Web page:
Magnetic particle imaging

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Magnetic particle imaging (MPI) is an emerging non-invasive tomographic technique that directly detects superparamagnetic nanoparticle tracers. The technology has potential applications in diagnostic imaging and material science. Currently, it is used in medical research to measure the 3-D location and concentration of nanoparticles. Imaging does not use ionizing radiation and can produce a signal at any depth within the body. MPI was first conceived in 2001 by scientists working at the Royal Philips Research lab in Hamburg. The first system was established and reported in 2005. Since then, the technology has been advanced by academic researchers at several universities around the world. The first commercial MPI scanners have recently become available from Magnetic Insight and Bruker Biospin.

The hardware used for MPI is very different from MRI. MPI systems use changing magnetic fields to generate a signal from superparamagnetic iron oxide (SPIO) nanoparticles. These fields are specifically designed to produce a single magnetic field free region. A signal is only generated in this region. An image is generated by moving this region across a sample. Since there is no natural SPIO in tissue, a signal is only detected from the administered tracer. This provides images without background. MPI is often used in combination with anatomical imaging techniques (such as CT or MRI) providing information on the location of the tracer.


Magnetic particle imaging combines high tracer sensitivity with submillimeter resolution. Imaging is performed in a range of milliseconds to seconds. The iron oxide tracer used with MPI are cleared naturally by the body through the mononuclear phagocyte system. The iron oxide nanoparticles are broken down in the liver, where the iron is stored and used to produce hemoglobin. SPIOs have previously been used in humans for iron supplementation and liver imaging.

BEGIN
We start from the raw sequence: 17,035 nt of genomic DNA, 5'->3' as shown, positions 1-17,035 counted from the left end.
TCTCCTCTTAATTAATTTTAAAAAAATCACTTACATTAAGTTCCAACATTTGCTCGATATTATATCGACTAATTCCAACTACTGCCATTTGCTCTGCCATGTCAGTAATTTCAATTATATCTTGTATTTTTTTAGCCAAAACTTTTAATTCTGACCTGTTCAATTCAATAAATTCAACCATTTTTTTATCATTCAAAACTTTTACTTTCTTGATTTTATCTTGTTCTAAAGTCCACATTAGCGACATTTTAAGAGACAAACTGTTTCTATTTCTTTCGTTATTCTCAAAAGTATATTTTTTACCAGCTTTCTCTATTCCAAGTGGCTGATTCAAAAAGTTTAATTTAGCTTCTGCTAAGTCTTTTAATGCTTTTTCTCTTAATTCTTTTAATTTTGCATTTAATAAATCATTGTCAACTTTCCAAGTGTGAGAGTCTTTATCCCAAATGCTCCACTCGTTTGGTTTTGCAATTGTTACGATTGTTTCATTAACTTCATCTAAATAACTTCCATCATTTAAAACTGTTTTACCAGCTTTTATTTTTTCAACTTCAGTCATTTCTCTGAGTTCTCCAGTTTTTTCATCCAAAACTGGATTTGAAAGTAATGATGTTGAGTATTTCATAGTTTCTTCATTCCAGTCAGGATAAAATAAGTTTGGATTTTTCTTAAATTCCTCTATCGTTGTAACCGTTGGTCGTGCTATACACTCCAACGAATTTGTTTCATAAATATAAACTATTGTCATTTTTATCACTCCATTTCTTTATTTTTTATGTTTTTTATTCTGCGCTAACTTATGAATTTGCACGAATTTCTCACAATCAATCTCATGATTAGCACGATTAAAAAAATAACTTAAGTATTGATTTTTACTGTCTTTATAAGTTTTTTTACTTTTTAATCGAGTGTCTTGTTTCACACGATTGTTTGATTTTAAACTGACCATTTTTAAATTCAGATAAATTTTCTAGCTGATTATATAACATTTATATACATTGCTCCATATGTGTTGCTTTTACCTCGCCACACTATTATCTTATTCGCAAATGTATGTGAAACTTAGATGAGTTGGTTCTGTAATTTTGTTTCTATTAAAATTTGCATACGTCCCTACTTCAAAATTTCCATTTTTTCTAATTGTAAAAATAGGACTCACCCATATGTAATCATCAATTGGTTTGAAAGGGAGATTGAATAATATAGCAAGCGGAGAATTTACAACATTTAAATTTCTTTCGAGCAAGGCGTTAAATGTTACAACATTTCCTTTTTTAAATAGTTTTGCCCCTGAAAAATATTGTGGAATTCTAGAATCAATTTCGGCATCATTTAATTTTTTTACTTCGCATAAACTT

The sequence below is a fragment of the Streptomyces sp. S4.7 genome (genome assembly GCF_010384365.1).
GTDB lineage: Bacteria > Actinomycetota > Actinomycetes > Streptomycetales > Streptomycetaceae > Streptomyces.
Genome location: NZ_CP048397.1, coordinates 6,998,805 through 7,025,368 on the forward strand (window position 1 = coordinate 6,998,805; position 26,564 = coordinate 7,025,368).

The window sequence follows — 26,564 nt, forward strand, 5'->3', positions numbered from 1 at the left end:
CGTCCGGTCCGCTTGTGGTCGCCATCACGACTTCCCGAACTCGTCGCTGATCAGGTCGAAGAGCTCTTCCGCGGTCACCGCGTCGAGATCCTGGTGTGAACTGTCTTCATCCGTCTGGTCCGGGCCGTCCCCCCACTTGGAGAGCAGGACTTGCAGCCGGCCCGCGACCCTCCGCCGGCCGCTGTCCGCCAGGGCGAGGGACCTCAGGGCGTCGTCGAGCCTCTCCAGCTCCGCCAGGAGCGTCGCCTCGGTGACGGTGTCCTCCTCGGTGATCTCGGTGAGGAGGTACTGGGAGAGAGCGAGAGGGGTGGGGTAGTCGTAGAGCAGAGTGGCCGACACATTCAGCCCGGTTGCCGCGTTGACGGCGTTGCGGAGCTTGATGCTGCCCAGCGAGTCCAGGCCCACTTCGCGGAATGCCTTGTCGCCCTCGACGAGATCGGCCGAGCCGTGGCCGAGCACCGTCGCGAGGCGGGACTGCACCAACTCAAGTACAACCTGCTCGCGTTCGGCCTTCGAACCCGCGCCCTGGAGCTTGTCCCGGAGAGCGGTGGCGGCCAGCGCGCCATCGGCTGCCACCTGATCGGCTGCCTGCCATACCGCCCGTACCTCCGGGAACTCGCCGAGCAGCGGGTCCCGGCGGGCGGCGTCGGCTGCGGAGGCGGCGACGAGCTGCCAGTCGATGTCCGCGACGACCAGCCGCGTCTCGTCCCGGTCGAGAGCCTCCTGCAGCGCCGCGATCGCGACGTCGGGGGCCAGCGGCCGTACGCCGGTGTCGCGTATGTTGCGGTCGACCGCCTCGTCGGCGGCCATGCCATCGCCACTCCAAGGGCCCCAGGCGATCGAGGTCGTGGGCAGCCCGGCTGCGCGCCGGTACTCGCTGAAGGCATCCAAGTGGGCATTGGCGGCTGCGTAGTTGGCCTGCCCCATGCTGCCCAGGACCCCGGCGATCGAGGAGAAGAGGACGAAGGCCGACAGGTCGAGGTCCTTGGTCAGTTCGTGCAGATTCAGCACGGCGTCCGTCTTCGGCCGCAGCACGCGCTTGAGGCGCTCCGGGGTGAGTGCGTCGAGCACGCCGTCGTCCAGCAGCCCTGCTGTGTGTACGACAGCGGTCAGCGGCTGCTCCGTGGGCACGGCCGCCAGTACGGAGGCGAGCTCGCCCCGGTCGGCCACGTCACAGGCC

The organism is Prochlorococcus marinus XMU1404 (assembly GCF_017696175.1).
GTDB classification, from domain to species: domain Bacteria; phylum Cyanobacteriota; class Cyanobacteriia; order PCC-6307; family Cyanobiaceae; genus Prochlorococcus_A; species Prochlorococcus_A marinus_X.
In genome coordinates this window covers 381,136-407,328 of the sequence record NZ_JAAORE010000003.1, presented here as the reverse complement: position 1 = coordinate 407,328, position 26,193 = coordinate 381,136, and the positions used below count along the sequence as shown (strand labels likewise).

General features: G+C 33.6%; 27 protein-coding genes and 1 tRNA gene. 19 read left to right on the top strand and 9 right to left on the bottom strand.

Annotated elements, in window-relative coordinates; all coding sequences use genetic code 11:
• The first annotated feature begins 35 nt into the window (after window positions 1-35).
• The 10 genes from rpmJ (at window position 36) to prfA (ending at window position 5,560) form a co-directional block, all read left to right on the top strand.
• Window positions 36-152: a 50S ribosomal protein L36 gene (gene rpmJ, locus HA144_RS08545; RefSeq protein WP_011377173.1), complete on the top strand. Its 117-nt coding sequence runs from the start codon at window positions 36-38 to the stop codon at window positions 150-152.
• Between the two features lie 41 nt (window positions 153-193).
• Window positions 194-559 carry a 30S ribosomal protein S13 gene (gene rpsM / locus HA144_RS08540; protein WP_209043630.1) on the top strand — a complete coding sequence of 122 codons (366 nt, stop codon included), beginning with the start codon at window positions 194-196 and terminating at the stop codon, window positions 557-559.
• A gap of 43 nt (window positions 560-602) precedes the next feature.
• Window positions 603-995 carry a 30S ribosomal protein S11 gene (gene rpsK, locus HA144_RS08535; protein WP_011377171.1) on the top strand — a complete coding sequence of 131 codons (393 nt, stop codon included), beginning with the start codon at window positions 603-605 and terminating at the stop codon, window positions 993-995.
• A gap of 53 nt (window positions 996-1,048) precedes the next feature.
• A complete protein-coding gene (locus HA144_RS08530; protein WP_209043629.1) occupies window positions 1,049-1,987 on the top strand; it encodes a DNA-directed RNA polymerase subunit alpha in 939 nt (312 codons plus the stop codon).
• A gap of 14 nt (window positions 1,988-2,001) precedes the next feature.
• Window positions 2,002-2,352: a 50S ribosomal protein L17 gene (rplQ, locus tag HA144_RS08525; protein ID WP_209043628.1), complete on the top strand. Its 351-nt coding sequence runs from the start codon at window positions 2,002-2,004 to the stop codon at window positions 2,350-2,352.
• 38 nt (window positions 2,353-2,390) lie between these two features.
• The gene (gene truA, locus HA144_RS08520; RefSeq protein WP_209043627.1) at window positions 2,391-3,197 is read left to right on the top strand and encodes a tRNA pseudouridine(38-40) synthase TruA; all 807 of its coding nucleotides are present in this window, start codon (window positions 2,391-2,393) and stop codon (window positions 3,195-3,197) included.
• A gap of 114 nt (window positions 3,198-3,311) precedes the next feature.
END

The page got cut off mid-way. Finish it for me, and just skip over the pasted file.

Blood pool imaging[edit]


The first in vivo MPI results provided images of a beating mouse heart in 2009. With further research, this could eventually be used for real-time cardiac imaging.[1]


MPI has numerous applications to the field of oncology research. Accumulation of a tracer within solid tumors can occur through the enhanced permeability and retention effect. This has been successfully used to detect tumor sites within rats.[2] The high sensitivity of the technique means it may also be possible to image micro-metastasis through the development of nanoparticles targeted to cancer cells. MPI is being investigated as a clinical alternative screening technique to nuclear medicine in order to reduce radiation exposure in at-risk populations.

Cell tracking[edit]

By tagging therapeutic cells with iron oxide nanoparticles, MPI allows them to tracked throughout the body. This has applications in regenerative medicine and cancer immunotherapy. Imaging can be used to improve the success of stem cell therapy by following the movement of these cells in the body.[3] The tracer is stable while tagged to a cell and remains detectable past 87 days.[4]

Superparamagnetic tracer[edit]

The SPIO tracer used in magnetic particle imaging is detectable within biological fluids, such as the blood. This fluid is very responsive to even weak magnetic fields, and all of the magnetic moments will line up in the direction of an induced magnetic field. These particles can be used because the human body does not contain anything which will create magnetic interference in imaging.


  • High resolution (~0.4 mm)
  • Fast image results (~20 ms)
  • No radiation
  • No iodine
  • No background noise (high contrast)

Congresses, workshops[edit]


  1. ^ Weizenecker, J.; Gleich, B.; Rahmer, J.; Dahnke, H.; Borgert, J. (2009-01-01). "Three-dimensional real-time in vivo magnetic particle imaging". Physics in Medicine and Biology. 54 (5): L1–L10. Bibcode:2009PMB....54L...1W. doi:10.1088/0031-9155/54/5/L01. ISSN 0031-9155. PMID 19204385.
  2. ^ Yu, Elaine Y.; Bishop, Mindy; Zheng, Bo; Ferguson, R. Matthew; Khandhar, Amit P.; Kemp, Scott J.; Krishnan, Kannan M.; Goodwill, Patrick W.; Conolly, Steven M. (2017-03-08). "Magnetic Particle Imaging: A Novel in Vivo Imaging Platform for Cancer Detection". Nano Letters. 17 (3): 1648–1654. Bibcode:2017NanoL..17.1648Y. doi:10.1021/acs.nanolett.6b04865. ISSN 1530-6984. PMC 5724561. PMID 28206771.
  3. ^ Zheng, Bo; See, Marc P. von; Yu, Elaine; Gunel, Beliz; Lu, Kuan; Vazin, Tandis; Schaffer, David V.; Goodwill, Patrick W.; Conolly, Steven M. (2016). "Quantitative Magnetic Particle Imaging Monitors the Transplantation, Biodistribution, and Clearance of Stem Cells In Vivo". Theranostics. 6 (3): 291–301. doi:10.7150/thno.13728. PMC 4737718. PMID 26909106.
  4. ^ Zheng, Bo; Vazin, Tandis; Goodwill, Patrick W.; Conway, Anthony; Verma, Aradhana; Saritas, Emine Ulku; Schaffer, David; Conolly, Steven M. (2015-09-11). "Magnetic Particle Imaging tracks the long-term fate of in vivo neural cell implants with high image contrast". Scientific Reports. 5 (1): 14055. Bibcode:2015NatSR...514055Z. doi:10.1038/srep14055. ISSN 2045-2322. PMC 4566119. PMID 26358296.

Further reading[edit]

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